With information from Alex Rodrigues, from Agência Brasil
Of the 183 member countries of the World Health Organization (WHO), only 38 researched by the body, including Brazil, have a national suicide prevention strategy. Although it represents an increase of almost 35% compared to the 28 countries that, already in 2014, had established public policies to deal with the issue, the result is still considered insufficient by WHO.
In the month of suicide prevention, the organization warns of the need for world leaders to establish national strategies, instituting preventive measures and clear guidelines to help the population deal with the issue, which is often covered by a cloud of prejudice and misunderstanding.
According to WHO, one person commits suicide every 40 seconds in the world. This number, as the report points out, does not faithfully represent the reality, since for every death properly recorded, there are many other attempts and deaths that are not counted as suicides.
According to the organization, only 80 of the 183 member countries of the organization have “good” information on the subject, which makes it difficult to develop an effective national strategy. Still according to WHO, 79% of all world cases are concentrated in low-income countries – although, for demographic reasons, the highest case rates per 100,000 population group have been recorded in developed and larger countries. purchasing power, says the organization.
Self-extermination is already the second leading cause of death among 15- to 29-year-olds, second only to traffic accidents, according to WHO. Globally, if gender is analyzed, suicide is the second leading cause of death among girls aged 15-19 (after maternity problems) and the third among boys of the same age group (outnumbered by traffic accidents and assaults). ).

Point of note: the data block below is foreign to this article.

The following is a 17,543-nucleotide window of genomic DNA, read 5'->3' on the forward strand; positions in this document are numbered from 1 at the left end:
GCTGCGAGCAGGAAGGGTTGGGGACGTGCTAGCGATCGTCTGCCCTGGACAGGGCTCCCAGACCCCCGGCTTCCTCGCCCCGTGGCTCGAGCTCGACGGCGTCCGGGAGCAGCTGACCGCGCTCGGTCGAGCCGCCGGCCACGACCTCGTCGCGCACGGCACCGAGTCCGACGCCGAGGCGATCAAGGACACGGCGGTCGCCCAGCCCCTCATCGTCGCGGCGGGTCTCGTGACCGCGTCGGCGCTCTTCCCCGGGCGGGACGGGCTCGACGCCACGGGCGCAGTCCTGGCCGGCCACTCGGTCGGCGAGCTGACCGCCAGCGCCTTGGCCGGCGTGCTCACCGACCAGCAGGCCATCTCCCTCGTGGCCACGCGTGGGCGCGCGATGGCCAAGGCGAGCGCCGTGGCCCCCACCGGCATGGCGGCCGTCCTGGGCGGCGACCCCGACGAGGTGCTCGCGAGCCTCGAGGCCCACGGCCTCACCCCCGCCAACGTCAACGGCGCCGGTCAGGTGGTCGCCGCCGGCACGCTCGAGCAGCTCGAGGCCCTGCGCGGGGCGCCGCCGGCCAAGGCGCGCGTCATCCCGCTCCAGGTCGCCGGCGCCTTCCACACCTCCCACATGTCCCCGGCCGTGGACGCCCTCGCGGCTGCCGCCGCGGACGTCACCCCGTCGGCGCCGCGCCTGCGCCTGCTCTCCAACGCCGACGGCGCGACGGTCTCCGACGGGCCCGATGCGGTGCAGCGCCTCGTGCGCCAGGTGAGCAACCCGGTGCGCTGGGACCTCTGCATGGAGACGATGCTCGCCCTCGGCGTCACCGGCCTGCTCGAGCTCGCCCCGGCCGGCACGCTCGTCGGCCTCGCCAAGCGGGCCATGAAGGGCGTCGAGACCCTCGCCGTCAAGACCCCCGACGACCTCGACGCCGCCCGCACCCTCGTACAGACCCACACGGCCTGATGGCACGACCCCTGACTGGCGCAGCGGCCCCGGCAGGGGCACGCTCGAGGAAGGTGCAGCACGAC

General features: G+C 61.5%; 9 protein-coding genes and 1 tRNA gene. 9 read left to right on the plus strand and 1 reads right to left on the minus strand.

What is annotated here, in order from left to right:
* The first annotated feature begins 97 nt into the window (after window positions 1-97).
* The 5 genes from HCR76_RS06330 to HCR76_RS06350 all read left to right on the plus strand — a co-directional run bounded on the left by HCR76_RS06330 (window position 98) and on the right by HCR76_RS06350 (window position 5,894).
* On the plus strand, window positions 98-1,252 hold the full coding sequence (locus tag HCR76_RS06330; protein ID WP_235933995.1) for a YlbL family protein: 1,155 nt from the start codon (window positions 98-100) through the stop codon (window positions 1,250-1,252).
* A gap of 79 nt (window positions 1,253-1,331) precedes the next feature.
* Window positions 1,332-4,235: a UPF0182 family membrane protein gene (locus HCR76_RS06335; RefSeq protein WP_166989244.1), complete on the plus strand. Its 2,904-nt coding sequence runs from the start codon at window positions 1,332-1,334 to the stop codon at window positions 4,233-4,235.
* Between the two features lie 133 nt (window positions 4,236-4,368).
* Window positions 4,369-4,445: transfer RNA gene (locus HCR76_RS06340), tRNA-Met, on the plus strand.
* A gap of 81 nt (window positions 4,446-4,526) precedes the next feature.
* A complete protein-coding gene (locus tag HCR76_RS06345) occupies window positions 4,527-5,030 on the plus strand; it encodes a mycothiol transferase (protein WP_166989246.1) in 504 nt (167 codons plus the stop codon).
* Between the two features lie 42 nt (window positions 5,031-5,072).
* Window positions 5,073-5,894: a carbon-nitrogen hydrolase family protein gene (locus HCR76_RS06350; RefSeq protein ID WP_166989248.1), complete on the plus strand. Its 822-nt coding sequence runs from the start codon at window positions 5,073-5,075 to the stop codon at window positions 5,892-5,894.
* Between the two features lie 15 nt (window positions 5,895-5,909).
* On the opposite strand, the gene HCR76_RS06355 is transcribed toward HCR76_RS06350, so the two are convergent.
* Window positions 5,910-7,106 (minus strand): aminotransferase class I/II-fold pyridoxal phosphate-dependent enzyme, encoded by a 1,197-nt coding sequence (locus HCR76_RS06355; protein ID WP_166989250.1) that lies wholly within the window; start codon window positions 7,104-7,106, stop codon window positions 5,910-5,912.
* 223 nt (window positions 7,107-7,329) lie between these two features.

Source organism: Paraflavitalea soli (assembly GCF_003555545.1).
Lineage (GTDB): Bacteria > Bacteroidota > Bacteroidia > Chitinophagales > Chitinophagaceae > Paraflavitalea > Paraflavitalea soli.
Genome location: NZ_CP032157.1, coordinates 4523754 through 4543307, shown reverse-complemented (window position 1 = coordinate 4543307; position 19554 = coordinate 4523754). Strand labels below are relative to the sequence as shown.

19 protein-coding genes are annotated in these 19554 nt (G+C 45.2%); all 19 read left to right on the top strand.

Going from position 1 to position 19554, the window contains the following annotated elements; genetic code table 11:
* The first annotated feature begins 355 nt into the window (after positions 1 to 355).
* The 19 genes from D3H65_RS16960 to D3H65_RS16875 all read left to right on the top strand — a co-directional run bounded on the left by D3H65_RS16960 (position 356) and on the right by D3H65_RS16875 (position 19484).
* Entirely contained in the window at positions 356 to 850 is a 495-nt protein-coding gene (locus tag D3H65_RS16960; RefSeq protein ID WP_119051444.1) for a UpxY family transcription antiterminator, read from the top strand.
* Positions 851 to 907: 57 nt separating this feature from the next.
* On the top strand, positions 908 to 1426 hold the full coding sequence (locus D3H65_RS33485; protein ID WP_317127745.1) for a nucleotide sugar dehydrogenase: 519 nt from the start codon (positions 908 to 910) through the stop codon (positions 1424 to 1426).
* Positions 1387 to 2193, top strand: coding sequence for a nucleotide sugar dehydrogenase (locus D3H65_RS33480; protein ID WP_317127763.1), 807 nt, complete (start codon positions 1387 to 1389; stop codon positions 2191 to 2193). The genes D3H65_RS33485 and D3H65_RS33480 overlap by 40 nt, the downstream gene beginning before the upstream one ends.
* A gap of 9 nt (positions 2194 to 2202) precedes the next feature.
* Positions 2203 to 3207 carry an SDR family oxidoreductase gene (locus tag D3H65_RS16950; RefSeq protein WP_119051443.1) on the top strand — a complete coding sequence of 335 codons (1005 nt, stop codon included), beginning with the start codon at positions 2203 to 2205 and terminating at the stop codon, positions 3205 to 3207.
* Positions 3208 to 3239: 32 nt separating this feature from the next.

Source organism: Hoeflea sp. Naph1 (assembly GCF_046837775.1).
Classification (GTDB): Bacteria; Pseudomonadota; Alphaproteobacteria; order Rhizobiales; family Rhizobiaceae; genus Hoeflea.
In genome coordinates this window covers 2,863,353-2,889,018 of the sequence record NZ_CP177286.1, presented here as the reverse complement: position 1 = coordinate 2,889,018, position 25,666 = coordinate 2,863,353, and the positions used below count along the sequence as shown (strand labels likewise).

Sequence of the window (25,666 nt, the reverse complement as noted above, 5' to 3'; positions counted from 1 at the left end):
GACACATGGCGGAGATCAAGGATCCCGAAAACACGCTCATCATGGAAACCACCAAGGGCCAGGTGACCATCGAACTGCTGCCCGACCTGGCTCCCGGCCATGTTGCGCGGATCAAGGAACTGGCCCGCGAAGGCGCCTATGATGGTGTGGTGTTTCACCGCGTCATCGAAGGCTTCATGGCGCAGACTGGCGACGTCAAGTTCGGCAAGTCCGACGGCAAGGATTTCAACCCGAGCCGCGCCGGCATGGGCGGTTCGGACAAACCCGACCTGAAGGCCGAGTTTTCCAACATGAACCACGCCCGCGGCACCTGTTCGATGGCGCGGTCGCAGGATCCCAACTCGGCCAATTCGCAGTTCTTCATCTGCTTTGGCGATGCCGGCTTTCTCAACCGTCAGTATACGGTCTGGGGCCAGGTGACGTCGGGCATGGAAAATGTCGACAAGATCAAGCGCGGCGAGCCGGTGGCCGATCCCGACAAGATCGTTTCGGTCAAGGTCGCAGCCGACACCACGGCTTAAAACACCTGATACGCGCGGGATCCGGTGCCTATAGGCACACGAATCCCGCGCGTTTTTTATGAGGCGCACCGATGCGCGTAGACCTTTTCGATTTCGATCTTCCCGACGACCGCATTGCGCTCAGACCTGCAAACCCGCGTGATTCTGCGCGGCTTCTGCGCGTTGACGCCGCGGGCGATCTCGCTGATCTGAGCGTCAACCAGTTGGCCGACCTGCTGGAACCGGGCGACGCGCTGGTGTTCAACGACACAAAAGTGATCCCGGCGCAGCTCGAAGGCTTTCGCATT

After evaluating successful experiences in various nations, the report’s authors point out that the most effective ways to reduce suicides include measures to hinder access to some means of killing themselves; raising media awareness of the importance of addressing the issue in the right way; offering programs that teach young people how to deal with everyday frustrations and problems, and identifying people at risk, giving them all the support they need.
Among the measures, WHO highlights restrictions on free access to pesticides as the most effective, as the lethality of these products is very high. International data indicate that a ban on the most dangerous products for human health has contributed to lower suicide rates in several countries, such as Sri Lanka, where, according to WHO, a series of restrictive measures has reduced the rate of suicide by about 70%. suicide, helping save around 93,000 lives between 1995 and 2015. Another source of concern for experts around the world is access to firearms.
Although the link between suicide and mental disorders, particularly depression and alcohol use disorders, is well documented in high-income countries, many suicides occur impulsively during times of crisis that undermine the ability to cope with tensions. such as financial problems, breakdown or pain and chronic illness.
In addition, experiences related to conflict, disasters, violence, abuse, loss and feelings of isolation are closely linked to suicidal behavior. Suicide rates are also high among vulnerable groups subject to discrimination, such as refugees and migrants; indigenous communities; lesbian, gay, bisexual, transgender, intersex and prisoners.
Since 2006, when Ordinance No. 1,876 was published, Brazil has had guidelines for the prevention of suicide. The standard establishes that measures must be implemented in all units of the federation and include, among other actions, measures to promote quality of life, education, health protection and recovery, and to prevent damage. suicide cases, which are classified as “a serious public health problem that affects the whole of society and can be prevented”.
In the year of publication of the ordinance, the Ministry of Health pointed to the “observed increase in the frequency of suicidal behavior among young people between 15 and 25 years, of both sexes, diverse education and in all social strata”, as a reason for the adoption of national guidelines.